New York City Cabs

Recording free New York City sound effects (a nostalgic look back)

Back in around 1999, when I seriously started thinking about a career recording sound effects, I remember hearing the sounds of a major American city (mostly likely New York) on TV and being memorized by how loud everything was. Never having really been to any American cities, I wondered if they really did sound that loud, that busy and that buzzing. Sure, I’d been to London many times, but London just didn’t sound like that.

This blog post was inspired by some notes I found that I’d written about the experience, which I’ll highlight shortly.

It wasn’t until early 2002(ish) that I was lucky enough to get a return flight to JFK airport from my sister who worked for Virgin airlines and put me on her concessions list. All I paid was £35 in airport taxes, then had to be at the airport by 5am, to make sure I was able to be on standby for the next, or first available flight. My day actually started at around 9pm the day before when I made a terrible decision to drink too many beers and reminisce about old times with a friend. This friend lived close to Heathrow airport and allowed me to ‘sleep’ on his sofa so I could be up early and jump in a taxi. Luckily having no sleep enabled me to get to the airport with plenty of time and book in. I was also very lucky to get upgraded to premium economy, giving me a huge leather cushioned seat to relax into and fall asleep (after a few vodkas with the chap sat next to me)… I was a lot younger back then and had very few responsibilities.  Anyway, I could talk all day about the flight, but to cut a long intro short, it was the start of a very interesting and successful recording trip.

I had with me a Nagra Ares-M recorder, a small handheld device that was trying hard to become the industry standard and being star-eyed with the brand, knowing how renowned they were, I purchased one without much research. Having said that, they are amazing recorders, even if the standard mic capsule they came with sounded a little thin. I arrived slightly hung-over (still) and also very tired, but keen to get to the heart of Manhattan as quickly as possible and start recording. After jumping on a bus, there in the distance was the iconic New York City skyline, now missing the iconic World Trade Center towers, which had been destroyed by an act of terrorism the year before. still, the skyline was dramatic, standing tall above the smoke and smog from near-by industrial works.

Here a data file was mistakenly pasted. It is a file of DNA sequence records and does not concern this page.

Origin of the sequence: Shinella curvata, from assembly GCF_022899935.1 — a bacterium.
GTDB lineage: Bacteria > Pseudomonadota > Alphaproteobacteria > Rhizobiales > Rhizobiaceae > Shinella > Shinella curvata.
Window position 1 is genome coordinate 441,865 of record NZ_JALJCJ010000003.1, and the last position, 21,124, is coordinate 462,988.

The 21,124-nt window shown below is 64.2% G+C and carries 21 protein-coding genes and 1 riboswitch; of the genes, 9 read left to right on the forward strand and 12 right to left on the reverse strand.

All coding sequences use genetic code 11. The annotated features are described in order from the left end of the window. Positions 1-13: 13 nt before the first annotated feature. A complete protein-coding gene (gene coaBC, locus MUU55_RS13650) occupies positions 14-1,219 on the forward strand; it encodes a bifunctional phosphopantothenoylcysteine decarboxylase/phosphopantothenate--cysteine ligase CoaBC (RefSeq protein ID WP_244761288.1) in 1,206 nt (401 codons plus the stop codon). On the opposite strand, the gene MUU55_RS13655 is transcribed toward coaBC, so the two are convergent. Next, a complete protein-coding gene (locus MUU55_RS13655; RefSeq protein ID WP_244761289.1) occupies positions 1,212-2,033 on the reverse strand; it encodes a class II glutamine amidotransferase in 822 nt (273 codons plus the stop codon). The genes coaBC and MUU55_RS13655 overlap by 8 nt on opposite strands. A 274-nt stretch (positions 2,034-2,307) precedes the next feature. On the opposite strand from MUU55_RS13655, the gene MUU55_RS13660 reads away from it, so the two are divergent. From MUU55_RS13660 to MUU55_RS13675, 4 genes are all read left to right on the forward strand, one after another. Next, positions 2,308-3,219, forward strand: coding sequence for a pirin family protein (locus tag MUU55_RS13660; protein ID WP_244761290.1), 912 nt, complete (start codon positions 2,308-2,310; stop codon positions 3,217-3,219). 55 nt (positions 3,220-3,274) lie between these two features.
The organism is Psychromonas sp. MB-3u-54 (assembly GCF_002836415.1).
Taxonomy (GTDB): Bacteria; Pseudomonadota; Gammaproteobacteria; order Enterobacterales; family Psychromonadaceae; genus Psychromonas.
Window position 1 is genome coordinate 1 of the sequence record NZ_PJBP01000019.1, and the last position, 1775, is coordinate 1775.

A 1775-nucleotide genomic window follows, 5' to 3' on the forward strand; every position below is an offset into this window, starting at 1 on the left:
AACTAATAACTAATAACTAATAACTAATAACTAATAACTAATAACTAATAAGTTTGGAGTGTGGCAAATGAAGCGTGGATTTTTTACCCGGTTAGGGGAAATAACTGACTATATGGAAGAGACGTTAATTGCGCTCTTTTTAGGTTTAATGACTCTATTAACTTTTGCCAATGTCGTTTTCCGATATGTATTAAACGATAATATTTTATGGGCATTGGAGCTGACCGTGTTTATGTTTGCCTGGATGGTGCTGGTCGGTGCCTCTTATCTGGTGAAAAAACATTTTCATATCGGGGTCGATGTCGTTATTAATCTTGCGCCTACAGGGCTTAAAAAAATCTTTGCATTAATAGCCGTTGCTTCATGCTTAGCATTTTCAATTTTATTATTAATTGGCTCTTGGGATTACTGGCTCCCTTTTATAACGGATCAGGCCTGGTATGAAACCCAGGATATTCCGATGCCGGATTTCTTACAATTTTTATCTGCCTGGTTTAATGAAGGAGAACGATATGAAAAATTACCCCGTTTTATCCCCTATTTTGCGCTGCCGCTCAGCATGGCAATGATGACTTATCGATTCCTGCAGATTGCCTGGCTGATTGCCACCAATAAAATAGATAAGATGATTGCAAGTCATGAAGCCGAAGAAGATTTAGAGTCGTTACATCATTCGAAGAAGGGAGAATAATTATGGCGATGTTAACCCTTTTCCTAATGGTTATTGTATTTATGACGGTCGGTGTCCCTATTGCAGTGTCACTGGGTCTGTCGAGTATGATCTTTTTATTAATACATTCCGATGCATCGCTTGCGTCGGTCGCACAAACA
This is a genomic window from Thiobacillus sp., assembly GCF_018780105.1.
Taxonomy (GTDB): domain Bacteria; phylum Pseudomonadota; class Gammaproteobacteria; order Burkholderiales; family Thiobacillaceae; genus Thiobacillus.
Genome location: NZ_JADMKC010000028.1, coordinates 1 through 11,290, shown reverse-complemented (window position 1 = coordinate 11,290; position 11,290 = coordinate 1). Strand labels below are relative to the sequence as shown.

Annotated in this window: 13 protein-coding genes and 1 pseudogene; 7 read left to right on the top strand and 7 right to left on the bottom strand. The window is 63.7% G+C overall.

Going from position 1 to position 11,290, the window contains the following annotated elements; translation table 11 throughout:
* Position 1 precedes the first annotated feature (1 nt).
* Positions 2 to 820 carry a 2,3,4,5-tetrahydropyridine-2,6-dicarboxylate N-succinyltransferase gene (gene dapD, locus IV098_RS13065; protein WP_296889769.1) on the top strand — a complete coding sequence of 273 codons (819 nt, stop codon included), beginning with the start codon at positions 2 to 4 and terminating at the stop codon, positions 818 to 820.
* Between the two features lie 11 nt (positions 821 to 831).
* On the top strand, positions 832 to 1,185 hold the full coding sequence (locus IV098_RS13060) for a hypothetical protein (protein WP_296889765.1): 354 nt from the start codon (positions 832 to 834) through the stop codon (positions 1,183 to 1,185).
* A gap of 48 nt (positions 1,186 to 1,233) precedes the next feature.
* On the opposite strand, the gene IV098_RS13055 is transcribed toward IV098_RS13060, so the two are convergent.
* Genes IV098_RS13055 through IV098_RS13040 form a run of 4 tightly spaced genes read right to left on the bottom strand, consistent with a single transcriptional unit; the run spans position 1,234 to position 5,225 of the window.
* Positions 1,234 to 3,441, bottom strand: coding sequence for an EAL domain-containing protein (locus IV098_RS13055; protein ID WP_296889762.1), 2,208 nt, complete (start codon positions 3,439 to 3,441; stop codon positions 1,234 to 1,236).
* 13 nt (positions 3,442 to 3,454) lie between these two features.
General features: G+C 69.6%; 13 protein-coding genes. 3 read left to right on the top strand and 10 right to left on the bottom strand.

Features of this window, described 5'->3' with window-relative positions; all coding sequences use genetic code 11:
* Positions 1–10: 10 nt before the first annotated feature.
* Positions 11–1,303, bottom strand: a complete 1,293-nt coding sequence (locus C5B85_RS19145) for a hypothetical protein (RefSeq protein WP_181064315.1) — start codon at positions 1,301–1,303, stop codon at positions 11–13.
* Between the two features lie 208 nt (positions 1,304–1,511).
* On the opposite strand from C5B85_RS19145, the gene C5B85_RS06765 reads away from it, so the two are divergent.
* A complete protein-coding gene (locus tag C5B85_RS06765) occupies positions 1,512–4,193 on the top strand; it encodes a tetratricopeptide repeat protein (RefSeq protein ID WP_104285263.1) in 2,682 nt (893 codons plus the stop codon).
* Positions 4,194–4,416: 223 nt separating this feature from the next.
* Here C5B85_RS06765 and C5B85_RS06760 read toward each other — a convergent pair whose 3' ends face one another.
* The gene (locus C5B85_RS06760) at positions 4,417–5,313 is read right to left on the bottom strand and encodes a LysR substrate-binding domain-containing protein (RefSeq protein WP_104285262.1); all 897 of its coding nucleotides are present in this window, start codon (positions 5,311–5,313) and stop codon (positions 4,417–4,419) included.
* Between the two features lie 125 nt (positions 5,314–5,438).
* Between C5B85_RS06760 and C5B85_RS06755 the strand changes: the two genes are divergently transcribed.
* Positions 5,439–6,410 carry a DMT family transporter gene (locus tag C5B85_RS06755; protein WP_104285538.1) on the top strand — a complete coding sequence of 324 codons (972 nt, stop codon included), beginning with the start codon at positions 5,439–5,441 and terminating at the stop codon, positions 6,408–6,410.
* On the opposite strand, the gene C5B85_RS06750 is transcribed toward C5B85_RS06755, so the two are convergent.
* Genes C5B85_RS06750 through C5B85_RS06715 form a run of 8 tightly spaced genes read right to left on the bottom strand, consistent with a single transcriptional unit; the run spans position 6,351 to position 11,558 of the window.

Arriving in the heart of the city, I quickly made my way to the hostel to dump my bags, set up the recorder and get right to it.

Now this isn’t meant to be a long story of the trip, but really some non-technical mentions as to what I experienced recording for the first time somewhat under equipped and ill-prepared in this amazing city. So here are some of the observations I made a note of.

It didn’t sound like it does in the movies (not all the time, anyway)

Now this is a subjective point. I don’t watch TV and I rarely watch movies. Yes I have seen many a TV show and movie in my 39 years on this planet, but from personal experience, I expected the city to be full of horns, sirens, people shouting, trucks, firefighters blah blah. I know Hollywood has done a fine job at over exaggerating sound (off subject, but read this really interesting article about Hollywood and weapon sound effects) but this was legitimately the first time I was underwhelmed, for a while anyway. New York City has a distinctive hum, and if you’ve been lucky enough to visit a few world cities, I think you’ll know what I mean. Maybe it’s the scale and size of the buildings and narrow streets, or the way wind blows through the city, carrying the traffic noise and other city sounds through the air. I am not sure, but to this day, I remember that hum and how it has it’s own authenticity that no other city that I have visited has. Or maybe it was my hangover. There were moments of madness, when 5 police cars came screeching past, sirens blaring, or during rush-hour in Times Square, when some guy stopped in the middle of the street, forcing cars and cabs to angrily honk their horns. Those moments sounded just as I had envisaged, but for the rest of the time, it was actually a lot less chaotic that I imagined.